The impact of oceanic convection on its environment and the relationship between the characteristics of the convection and the resulting cirrus characteristics is still not understood. An intense airborne measurement campaign combined with an extensive network of ground-based observations is being planned for the region near Darwin, Northern Australia, during January-February, 2006, to address these questions. The Tropical Warm Pool – International Cloud Experiment (TWP-ICE) will be the first field program in the tropics that attempts to describe the evolution of tropical convection, including the large scale heat, moisture, and momentum budgets, while at the same time obtaining detailed observations of cloud properties and the impact of the clouds on the environment. The emphasis will be on cirrus for the cloud properties component of the experiment. Cirrus clouds are ubiquitous in the tropics and have a large impact on their environment but the properties of these clouds are poorly understood. A crucial product from this experiment will be a dataset suitable to provide the forcing and testing required by cloud-resolving models and parameterizations in global climate models. This dataset will provide the necessary link between cloud properties and the models that are attempting to simulate them. The experiment is a collaboration between the U.S. Department of Energy (DOE) Atmospheric Radiation Measurement (ARM) Program, the Bureau of Meteorology (BoM), the National Aeronautics and Space Administration (NASA), the European Commission DG RTD-1.2, and several United States, Australian, Canadian, and European Universities. This experiment will be undertaken over a 4-week period in early 2006. January and February corresponds to the wet phase of the Australia monsoon. This season has been selected because, despite Darwin’s coastal location, the convection that occurs over and near Darwin at this time is largely of maritime origin with a large fetch over water. Based on previous experiments, the convection appears typical of maritime convection with widespread convection that has complex organization, but is not as deep or as intense as continental or coastal convection. Therefore, it is expected that the convection and cloud characteristics will be representative of conditions typical for wide areas of the tropics.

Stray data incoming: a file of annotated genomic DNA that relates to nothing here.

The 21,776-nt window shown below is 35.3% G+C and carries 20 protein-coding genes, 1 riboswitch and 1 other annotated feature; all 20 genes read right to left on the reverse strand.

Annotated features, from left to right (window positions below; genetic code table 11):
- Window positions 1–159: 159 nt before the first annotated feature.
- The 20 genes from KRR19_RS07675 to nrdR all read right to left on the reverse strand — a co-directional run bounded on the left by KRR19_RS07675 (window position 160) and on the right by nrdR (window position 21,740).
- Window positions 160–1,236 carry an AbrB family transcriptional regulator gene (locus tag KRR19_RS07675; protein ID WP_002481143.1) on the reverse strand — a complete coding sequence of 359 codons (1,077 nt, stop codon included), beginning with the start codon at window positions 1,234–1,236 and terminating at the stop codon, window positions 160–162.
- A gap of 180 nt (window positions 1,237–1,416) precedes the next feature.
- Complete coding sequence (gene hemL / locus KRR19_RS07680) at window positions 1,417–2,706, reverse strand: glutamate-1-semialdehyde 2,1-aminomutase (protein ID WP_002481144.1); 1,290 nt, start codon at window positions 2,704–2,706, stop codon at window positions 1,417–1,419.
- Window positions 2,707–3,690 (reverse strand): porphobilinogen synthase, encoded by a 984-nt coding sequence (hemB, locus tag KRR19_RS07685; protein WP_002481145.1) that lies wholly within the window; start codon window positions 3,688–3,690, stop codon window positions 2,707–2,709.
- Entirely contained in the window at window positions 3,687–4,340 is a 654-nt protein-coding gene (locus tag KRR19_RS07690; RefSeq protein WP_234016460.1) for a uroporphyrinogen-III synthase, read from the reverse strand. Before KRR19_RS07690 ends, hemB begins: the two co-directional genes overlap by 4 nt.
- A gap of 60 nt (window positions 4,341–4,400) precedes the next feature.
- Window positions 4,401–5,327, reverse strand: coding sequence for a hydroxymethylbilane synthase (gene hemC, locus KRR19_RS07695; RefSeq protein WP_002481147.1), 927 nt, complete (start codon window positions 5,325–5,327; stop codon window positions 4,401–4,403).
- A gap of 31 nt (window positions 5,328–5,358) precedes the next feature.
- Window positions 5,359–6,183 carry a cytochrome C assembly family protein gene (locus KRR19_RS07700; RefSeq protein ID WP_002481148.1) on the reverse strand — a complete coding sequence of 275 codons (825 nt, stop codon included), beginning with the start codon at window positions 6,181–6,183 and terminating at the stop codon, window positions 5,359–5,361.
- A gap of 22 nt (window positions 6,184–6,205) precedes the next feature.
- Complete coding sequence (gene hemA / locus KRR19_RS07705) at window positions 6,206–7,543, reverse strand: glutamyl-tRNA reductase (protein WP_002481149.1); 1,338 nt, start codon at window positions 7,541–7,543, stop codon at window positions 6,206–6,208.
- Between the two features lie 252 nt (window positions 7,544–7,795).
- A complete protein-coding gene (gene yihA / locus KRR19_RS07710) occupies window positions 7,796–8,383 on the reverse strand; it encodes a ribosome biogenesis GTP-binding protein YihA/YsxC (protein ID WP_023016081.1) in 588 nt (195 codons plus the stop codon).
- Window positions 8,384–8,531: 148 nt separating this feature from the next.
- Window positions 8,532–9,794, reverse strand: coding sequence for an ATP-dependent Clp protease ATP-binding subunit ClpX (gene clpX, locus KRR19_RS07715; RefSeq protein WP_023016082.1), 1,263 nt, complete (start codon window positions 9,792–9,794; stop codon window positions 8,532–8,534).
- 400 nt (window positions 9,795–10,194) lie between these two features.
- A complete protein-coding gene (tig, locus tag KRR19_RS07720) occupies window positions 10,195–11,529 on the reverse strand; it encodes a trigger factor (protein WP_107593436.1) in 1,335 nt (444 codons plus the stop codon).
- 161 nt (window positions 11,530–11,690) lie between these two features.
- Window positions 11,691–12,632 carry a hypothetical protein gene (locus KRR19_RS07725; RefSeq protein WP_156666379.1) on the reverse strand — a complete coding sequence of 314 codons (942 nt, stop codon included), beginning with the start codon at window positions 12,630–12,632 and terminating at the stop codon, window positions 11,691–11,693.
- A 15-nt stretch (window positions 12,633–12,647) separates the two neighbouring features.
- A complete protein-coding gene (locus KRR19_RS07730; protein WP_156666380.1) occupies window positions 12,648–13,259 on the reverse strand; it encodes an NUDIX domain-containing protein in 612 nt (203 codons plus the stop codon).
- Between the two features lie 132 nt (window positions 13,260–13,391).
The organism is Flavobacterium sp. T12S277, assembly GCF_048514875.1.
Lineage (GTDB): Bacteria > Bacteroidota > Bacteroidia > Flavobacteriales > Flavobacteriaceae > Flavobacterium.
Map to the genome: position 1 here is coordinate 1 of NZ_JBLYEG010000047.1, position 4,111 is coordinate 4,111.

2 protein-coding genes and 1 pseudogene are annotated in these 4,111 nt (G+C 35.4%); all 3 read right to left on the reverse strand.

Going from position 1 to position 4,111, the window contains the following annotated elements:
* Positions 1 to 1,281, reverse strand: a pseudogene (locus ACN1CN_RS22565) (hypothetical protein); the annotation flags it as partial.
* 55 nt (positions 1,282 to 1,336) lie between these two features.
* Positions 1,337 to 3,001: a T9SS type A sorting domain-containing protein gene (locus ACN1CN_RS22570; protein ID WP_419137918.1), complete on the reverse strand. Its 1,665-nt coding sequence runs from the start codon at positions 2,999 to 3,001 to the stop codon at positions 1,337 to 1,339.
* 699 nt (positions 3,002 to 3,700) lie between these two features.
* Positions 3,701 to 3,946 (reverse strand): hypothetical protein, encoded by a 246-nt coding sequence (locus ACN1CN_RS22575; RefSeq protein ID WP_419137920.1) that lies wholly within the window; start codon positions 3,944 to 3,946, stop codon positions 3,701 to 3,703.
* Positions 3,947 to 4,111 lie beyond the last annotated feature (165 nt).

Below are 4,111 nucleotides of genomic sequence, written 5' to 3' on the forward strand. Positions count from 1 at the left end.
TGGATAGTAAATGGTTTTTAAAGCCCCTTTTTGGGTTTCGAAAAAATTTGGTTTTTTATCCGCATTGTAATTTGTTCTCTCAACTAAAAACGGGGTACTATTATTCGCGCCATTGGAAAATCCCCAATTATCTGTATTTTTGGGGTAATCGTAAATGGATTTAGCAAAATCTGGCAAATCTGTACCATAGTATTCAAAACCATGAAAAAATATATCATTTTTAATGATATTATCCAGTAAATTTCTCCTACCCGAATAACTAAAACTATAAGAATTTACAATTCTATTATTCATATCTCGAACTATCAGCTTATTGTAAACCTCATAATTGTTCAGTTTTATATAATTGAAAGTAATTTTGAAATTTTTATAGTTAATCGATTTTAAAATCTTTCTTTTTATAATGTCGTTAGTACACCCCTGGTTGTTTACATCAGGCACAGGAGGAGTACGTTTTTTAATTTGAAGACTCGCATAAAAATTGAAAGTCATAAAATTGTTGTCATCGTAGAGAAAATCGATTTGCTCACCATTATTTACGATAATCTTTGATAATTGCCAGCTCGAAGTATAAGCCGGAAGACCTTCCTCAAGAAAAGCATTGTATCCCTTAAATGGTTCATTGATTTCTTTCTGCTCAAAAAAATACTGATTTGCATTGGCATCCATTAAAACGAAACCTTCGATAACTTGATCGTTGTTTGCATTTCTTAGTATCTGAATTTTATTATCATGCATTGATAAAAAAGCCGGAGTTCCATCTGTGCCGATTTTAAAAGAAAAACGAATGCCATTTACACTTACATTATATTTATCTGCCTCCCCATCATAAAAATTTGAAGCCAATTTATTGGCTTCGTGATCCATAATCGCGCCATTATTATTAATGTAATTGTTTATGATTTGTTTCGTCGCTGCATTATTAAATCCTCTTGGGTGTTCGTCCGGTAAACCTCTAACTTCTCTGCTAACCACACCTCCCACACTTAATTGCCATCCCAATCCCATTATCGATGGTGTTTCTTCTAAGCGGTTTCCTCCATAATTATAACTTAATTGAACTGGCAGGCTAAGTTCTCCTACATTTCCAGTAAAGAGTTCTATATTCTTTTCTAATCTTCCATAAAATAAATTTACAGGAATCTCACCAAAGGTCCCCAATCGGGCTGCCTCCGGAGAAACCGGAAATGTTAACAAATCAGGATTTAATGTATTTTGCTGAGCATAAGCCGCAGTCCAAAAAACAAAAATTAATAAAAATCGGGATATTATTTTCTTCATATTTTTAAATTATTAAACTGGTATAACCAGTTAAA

13. ocean energy technologies

    Broader source: All U.S. Department of Energy (DOE) Office Webpages (Extended Search)

    ... Tribal Energy Program Intellectual Property Current EC Partnerships How to Partner Small ... SunShot Grand Challenge: Regional Test Centers ocean energy technologies HomeTag:ocean ...

  14. Evaluation of tropical channel refinement using MPAS-A aquaplanet simulations

    SciTech Connect (OSTI)

    Martini, Matus N.; Gustafson, Jr., William I.; O'Brien, Travis A.; Ma, Po -Lun

    2015-09-13

    Climate models with variable-resolution grids offer a computationally less expensive way to provide more detailed information at regional scales and increased accuracy for processes that cannot be resolved by a coarser grid. This study uses the Model for Prediction Across Scales–Atmosphere (MPAS22A), consisting of a nonhydrostatic dynamical core and a subset of Advanced Research Weather Research and Forecasting (ARW-WRF) model atmospheric physics that have been modified to include the Community Atmosphere Model version 5 (CAM5) cloud fraction parameterization, to investigate the potential benefits of using increased resolution in an tropical channel. The simulations are performed with an idealized aquaplanet configuration using two quasi-uniform grids, with 30 km and 240 km grid spacing, and two variable-resolution grids spanning the same grid spacing range; one with a narrow (20°S–20°N) and one with a wide (30°S–30°N) tropical channel refinement. Results show that increasing resolution in the tropics impacts both the tropical and extratropical circulation. Compared to the quasi-uniform coarse grid, the narrow-channel simulation exhibits stronger updrafts in the Ferrel cell as well as in the middle of the upward branch of the Hadley cell. The wider tropical channel has a closer correspondence to the 30 km quasi-uniform simulation. However, the total atmospheric poleward energy transports are similar in all simulations. The largest differences are in the low-level cloudiness. The refined channel simulations show improved tropical and extratropical precipitation relative to the global 240 km simulation when compared to the global 30 km simulation. All simulations have a single ITCZ. Furthermore, the relatively small differences in mean global and tropical precipitation rates among the simulations are a promising result, and the evidence points to the tropical channel being an effective method for avoiding the extraneous numerical artifacts seen in earlier studies that only refined portion of the tropics.